My husband is a biographer. He's written about 75 books about people, both dead and alive, who have led interesting, vibrant lives, and made huge contributions to society. It's always easier when they're alive, or if they've left autobiographies of some sort.
I collaborate with Dee on these volumes. We do some on-site research together, and I listen as he processes and draws conclusions from all the gathered information. He interviews dozens of people, pours through diaries, letters, documents and papers, and then writes the manuscript, putting the story in context with historical events and settings. I edit and do a bit of re-writing.
Right now I'm working on a project, condensing 500 pages of interviews and text into a more manageable 200 pages for a first draft. It is so informative to see a life close up, recognize the people who made an impact and how, see the consequences of choices and weigh the importance of decisions. It allows me a chance to examine a person's philosophy. I become a sociologist and a psychologist, studying enormous circumstances that impacted generations, and tiny events that shaped a unique personality.
I've discovered that the only difference between a fascinating, significant life and one that is unknown and trivial, is whether it's been recorded. In other words, everybody's life is exceptional, influential and instructive, but it has to be written down for others to learn from it.
If you died tomorrow, how would someone write your biography? Your kids and grandkids, and maybe even people who have no personal connection to you would benefit from a story of your life. Have you left letters? Scrapbooks? Journals? Photos? Would anyone know you were the bald two-year-old screaming on your great-grandmother's lap? Does the picture of President Kennedy indicate that you were the photographer? Could anyone tell that the love letters signed Poopsie were written by you?
How did you feel about the Viet Nam War? Where were you when the space shuttle exploded? Did a particular teacher that convince you to go to medical school? Was there a friend responsible for your fear of spiders?
The people who read Dee's books are always excited about the personal stories. For example, if an immigrant wrote about his travels from Germany to New York City, his family can read that he was sick the whole trip, and that his brother died on the ship, that his name was changed on Ellis Island, and that he sat on a suitcase for hours wondering where the milk and honey was.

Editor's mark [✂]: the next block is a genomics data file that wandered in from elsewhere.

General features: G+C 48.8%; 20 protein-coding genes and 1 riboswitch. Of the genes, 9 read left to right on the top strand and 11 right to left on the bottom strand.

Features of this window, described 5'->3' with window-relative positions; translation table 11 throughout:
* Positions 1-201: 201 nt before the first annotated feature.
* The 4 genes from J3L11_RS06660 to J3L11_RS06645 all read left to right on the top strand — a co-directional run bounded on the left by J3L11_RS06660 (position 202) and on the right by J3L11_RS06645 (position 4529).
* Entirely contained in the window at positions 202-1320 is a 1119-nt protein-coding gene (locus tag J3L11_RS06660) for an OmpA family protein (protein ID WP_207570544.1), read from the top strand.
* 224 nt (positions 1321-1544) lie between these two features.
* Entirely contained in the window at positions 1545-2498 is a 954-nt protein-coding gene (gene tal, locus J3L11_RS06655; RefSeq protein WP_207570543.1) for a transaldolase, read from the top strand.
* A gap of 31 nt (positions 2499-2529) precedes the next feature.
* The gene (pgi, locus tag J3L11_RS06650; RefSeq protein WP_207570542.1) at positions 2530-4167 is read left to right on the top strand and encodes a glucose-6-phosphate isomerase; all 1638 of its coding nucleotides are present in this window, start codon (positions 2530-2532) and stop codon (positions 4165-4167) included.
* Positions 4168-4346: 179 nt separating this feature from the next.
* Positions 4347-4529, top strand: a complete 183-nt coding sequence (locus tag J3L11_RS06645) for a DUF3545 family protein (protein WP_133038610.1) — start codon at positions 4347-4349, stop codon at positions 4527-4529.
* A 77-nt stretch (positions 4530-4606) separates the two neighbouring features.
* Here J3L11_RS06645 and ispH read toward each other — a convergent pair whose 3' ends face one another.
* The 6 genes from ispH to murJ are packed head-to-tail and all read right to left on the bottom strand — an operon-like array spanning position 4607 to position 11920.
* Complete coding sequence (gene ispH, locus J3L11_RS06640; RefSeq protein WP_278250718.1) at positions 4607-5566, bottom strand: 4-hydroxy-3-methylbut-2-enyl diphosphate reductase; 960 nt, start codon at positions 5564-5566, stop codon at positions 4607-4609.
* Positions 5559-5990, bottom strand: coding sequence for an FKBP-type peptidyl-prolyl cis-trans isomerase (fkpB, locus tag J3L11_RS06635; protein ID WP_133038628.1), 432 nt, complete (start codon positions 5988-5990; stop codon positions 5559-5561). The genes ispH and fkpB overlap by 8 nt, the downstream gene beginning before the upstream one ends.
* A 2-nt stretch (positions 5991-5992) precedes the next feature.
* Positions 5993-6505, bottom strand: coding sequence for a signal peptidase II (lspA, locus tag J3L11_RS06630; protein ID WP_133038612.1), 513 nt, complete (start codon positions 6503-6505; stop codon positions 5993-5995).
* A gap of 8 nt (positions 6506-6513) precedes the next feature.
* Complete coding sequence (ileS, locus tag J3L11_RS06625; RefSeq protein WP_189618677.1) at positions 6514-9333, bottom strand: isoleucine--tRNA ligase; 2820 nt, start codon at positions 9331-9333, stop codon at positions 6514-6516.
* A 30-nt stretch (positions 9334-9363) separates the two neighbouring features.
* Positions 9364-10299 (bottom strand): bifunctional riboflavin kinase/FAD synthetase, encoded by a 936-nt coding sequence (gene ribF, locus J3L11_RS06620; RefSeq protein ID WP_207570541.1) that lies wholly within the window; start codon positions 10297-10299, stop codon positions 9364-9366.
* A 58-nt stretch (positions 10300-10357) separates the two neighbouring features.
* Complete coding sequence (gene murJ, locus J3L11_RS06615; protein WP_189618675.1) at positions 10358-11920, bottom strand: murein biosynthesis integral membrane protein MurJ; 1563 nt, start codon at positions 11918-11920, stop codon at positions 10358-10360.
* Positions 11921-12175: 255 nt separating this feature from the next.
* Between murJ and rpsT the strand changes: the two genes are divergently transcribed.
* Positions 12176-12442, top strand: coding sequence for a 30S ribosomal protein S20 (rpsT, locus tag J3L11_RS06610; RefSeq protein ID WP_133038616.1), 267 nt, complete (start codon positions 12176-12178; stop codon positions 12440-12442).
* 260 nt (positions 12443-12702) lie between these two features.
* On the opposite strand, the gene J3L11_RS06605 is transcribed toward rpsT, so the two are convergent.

If the personal story hasn't been told, Dee relies on journals written by people who sailed from Germany to NYC about the same time. It would be like someone looking at a 1971 yearbook, and then imagining what your high school experiences were like. When that's all there is to work with, it's good for a flavor of the times and fashions. But your own marked up yearbook, coupled with a few English essays with your views, saved with your diary and college letters would depict your personality, your hopes and dreams, and give a much more personal account.
That's one reason for this blog. I'm writing my autobiography. It's not chronological, (or even logical much of the time,) but it's what I would tell somebody about myself if they had time to listen. I think we learn from each other's triumphs and mistakes. We're encouraged by each other's failings and mishaps, and we are buoyed up by the way others get through the every-day-ness of life.
I don't concentrate on my warts. But I don't photo-shop them either. I know I repeat myself, and re-learn the same lessons. I draw new conclusions from old circumstances, and rediscover how events shaped my ideas.
When Dee writes the histories of communities, old buildings, businesses and families, he collects memories from many individual sources. Interestingly, the same events are often recalled very differently. The perspective changes depending on who is telling the story. Someone who was a child might remember a room as being cavernous, while a grown man would remember it feeling claustrophobic and crowded. That is true of a personal history, too. I remember my parents in different ways than my siblings do. It's great to have a collection of memories to get a broader view.
Dear Abby said, "Experience is a wonderful thing; it enables you to recognize a mistake every time you repeat it." She also said,"If we could sell our experiences for what they cost us, we'd all be millionaires."
Dee profits from the experience of others...literally. He gets paid. I'll never be able to afford him, and he'll never have time to do my biography for free, so I've taken it into my own hands. It's one of the blessings of blogging.
They say your biography is written on your face. Since I don't see most of your faces, I'm learning about you from what you say and how you say it in your posts. I'm getting new perspectives from your comments on this, and lots of other sites. In fifty years somebody will be writing history, philosophy, sociology and psychology texts using the material that was written on blogs. I don't want to be left out, personally.